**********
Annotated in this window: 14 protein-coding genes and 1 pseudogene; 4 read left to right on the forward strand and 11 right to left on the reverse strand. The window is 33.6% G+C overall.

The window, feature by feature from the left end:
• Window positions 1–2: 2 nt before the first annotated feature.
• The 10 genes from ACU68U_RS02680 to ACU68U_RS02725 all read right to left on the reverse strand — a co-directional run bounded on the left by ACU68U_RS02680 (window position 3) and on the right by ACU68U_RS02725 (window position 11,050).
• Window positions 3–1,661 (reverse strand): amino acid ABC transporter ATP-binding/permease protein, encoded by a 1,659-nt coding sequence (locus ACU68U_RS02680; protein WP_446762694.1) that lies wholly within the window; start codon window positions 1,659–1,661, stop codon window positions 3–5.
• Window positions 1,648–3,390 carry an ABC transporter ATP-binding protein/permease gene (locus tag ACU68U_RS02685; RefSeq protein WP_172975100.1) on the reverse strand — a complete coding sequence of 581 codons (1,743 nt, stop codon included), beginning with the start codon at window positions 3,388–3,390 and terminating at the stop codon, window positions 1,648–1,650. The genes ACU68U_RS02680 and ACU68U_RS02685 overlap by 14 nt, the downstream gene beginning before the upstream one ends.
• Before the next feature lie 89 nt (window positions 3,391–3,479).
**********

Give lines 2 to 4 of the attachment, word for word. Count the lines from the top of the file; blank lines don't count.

The window, feature by feature from the left end:
• Window positions 1–2: 2 nt before the first annotated feature.
• The 10 genes from ACU68U_RS02680 to ACU68U_RS02725 all read right to left on the reverse strand — a co-directional run bounded on the left by ACU68U_RS02680 (window position 3) and on the right by ACU68U_RS02725 (window position 11,050).